A "closed culture" is one that may tolerate an "outsider" coming in as long as that "outsider" knows his or her place, but such inwardly focused cultures are typically perceived as not only "private" but sometimes even downright "hostile" to outsiders. This is not always a fair characterization, of course, because churches are often judged by outsiders who never bother to come inside, much in the way we judge them without actually engaging them. Then again, why would they come in if they are not actively engaged by those on the inside and made to feel welcome and invited? Why can't they see from the outside what we clearly see on the inside? Good people, active worship, good study groups, great potlucks and fellowship. What could possibly be wrong with any of this?

There is nothing wrong with any church with a hearty fellowship. In fact it is highly desirable and consistent with the Holy Church's dynamic and history. Membership Care should be very high on any church's list of priorities. Part of what is so compelling about church membership is in understanding that we will look after one another, pray for one another, enjoy one another, and protect one another (rather than seek to destroy one another ) ... as well as hold one another accountable for the necessary spiritual journey. However, as was also pointed out at Annual Conference, it's not strictly about "us". Membership care is "follow-up" care. It is not the primary dynamic of the Body of Christ.

What happened on Pentecost was not about the apostles or their divine appointment and empowerment. It was - and still is - entirely about what the Church was - and still is - being empowered for: reaching outsiders. The Church was - and will be until the Trumpet sounds - about those who cannot seem to find their place within the Body of Christ. It was - and will be until the Day of the Lord - entirely about the "last, least, and lost"; those who thirst and are invited to "drink ... from the rivers of living water ... which flows [freely] from a believer's heart", as Jesus points out (John 7:38).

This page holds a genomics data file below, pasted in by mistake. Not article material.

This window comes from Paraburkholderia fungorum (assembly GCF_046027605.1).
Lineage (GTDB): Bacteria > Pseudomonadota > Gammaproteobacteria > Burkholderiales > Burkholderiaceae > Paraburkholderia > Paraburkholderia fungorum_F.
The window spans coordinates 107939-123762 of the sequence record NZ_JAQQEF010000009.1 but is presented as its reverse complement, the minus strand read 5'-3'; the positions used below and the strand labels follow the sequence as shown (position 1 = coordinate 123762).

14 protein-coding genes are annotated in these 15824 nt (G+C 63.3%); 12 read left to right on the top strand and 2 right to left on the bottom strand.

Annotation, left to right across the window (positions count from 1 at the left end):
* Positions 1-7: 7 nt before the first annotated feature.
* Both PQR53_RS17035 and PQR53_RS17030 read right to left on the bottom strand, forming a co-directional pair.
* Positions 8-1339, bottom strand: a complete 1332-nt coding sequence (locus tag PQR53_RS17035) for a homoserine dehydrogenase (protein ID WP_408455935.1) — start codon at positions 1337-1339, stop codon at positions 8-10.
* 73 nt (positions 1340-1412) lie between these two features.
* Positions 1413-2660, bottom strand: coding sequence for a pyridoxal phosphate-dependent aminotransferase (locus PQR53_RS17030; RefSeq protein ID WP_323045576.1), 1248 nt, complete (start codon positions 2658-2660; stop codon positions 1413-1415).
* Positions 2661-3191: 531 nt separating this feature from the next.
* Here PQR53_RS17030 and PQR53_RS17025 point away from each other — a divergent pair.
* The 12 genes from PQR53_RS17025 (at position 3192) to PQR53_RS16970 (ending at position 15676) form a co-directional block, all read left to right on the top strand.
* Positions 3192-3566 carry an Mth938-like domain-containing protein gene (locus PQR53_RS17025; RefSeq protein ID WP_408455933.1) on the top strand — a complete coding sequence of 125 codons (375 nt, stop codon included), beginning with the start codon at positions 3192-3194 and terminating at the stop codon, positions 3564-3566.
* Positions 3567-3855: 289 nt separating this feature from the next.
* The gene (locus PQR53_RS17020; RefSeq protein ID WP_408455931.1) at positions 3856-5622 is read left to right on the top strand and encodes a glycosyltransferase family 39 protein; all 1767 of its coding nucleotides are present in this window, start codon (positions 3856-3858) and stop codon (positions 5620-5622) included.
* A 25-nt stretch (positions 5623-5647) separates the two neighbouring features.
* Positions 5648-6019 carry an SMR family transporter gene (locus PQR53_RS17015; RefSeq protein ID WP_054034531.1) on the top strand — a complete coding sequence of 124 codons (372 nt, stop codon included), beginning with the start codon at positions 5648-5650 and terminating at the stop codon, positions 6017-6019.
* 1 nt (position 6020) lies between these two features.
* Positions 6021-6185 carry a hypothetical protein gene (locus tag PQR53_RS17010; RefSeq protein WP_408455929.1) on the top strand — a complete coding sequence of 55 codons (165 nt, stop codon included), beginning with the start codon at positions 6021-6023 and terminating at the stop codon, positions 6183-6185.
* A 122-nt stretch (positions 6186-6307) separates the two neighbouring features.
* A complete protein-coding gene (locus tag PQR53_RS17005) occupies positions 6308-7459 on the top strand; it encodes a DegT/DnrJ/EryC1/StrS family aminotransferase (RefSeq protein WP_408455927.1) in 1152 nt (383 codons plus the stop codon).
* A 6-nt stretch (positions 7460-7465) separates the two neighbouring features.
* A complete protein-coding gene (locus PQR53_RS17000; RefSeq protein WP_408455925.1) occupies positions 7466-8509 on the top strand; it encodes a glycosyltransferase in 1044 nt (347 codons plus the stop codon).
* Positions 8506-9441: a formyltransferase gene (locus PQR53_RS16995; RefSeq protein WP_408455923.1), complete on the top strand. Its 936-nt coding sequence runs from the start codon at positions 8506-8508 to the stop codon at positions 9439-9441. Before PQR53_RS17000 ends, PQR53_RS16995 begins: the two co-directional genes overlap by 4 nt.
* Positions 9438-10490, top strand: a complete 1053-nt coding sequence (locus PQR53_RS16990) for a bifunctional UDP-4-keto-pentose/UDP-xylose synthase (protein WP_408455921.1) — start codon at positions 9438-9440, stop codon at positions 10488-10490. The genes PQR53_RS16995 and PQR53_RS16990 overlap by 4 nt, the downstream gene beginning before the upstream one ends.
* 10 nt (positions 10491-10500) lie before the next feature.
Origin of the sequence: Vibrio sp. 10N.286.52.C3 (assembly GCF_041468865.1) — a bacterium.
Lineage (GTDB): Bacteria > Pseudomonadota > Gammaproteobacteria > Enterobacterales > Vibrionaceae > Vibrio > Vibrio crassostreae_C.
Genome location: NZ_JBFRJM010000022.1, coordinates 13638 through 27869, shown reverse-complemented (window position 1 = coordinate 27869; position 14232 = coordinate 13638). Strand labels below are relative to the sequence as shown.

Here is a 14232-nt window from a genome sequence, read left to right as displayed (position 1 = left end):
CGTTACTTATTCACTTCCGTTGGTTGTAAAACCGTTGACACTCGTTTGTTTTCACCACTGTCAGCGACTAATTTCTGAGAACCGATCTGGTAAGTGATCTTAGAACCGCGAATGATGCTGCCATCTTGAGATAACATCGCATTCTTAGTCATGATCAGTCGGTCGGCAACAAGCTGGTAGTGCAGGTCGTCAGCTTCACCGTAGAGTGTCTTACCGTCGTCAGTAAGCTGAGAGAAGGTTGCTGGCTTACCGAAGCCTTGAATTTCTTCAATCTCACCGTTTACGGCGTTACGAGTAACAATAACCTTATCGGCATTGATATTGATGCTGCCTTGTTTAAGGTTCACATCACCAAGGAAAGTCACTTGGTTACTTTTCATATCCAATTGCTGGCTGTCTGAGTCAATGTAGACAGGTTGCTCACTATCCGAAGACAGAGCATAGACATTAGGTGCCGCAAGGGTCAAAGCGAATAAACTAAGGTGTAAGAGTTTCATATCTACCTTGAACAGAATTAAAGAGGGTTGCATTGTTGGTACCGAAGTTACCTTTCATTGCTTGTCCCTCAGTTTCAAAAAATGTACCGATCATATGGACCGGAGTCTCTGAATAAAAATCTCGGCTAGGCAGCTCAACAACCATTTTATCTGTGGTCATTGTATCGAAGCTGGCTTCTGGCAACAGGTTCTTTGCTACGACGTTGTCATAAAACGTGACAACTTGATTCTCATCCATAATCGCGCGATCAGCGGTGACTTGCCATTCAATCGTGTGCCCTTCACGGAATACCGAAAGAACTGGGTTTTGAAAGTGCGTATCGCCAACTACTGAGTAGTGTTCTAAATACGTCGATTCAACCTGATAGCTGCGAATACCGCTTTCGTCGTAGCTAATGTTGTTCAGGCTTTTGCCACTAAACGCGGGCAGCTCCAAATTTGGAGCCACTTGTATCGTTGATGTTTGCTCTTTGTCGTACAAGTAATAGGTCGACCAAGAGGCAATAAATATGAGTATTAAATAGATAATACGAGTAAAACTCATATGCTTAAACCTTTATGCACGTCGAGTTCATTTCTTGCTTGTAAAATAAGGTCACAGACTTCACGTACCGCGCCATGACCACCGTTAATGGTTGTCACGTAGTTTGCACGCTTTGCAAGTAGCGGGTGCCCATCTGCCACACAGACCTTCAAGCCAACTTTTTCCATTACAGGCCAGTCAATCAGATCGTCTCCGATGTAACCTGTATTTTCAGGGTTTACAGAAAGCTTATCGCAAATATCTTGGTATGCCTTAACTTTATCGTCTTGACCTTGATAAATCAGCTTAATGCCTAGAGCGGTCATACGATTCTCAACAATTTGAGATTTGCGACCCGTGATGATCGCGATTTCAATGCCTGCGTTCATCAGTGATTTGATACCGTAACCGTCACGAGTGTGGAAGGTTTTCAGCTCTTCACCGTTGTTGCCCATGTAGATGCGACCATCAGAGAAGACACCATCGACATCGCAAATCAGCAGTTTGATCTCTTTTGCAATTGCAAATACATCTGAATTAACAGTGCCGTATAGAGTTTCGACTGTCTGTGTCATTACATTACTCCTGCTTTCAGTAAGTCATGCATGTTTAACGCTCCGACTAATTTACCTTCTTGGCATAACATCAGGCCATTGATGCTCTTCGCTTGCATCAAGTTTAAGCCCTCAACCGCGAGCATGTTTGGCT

Outsiders will not come to "drink", however, if the environment where the "living water" is seems strange, exclusive, foreign, or even hostile. And no one, including any one of us, will drink "stagnant" water if there is a better choice. As seems to be told in Acts, however, there is one common element that made all the foreigners notice that "Holy Spirit language" is not gibberish, nonsensical noise exclusively reserved for "insiders". The Holy Father means to be heard AND understood. This must be why Jesus came to us in the form of humanity, so that the Holy God could be seen and heard and understood. It stands to reason, then, that the Holy Spirit is the continuing element of that ministry which began even before that glorious night in a stable so long ago.

It was - and still is - about the "outsiders", the Gentiles, as it is written in the prophet Isaiah to the people of Israel: "I will also give you as a light to the Gentiles, that you should be My salvation to the ends of the earth" (49:6), and as was pointed out to St. Peter in Acts 10 when he was given a vision with the sheet from heaven with all the unclean animals. That vision was not about food for Peter OR the people on the "inside". That vision was not about enhancing their food choices! It was - and still is - about the "outsiders", those who had previously been declared "unclean", or "common"; the "uncircumcised", those outside the covenant of Abraham. It was Peter's - and thus the Church's - call to reach out to those who had previously been perceived as "undesirable". And this vision was put forth in Peter's call to follow those "uncircumcised" men to the home of an "uncircumcised" man to preach the Good News and baptize these "outsiders" into the New Covenant. Peter was not told to sit and wait for Cornelius to come to him.

The Church - that's you and me - must be able AND willing to communicate with a world seriously gone mad because it is overwhelmingly obvious that as they are out there chasing their own tails in pursuit of something, they are clearly "searching". YOU as the Body of Christ are the answer to their quest for something more, for something with meaning, for something more enduring than anything the world can offer. YOU are the common language not of "sanctification" or "justification" or any other $20 "church word", but of "love", "grace", and "peace". YOU are the Body of Christ, and YOU have been appointed and empowered from above not only for your own spiritual well-being but to also be "a light to the [outsiders] ... [the Lord's] salvation to the ends of the earth."

It was - and still is - all about YOU ... but for something much greater, as it has been said, "The Lord does not comfort us to make us comfortable; He comforts us to make us 'comforters'". WE are the Lord's "salvation to the ends of the earth"! In the name of the Father, the Son, the Holy Spirit. Amen.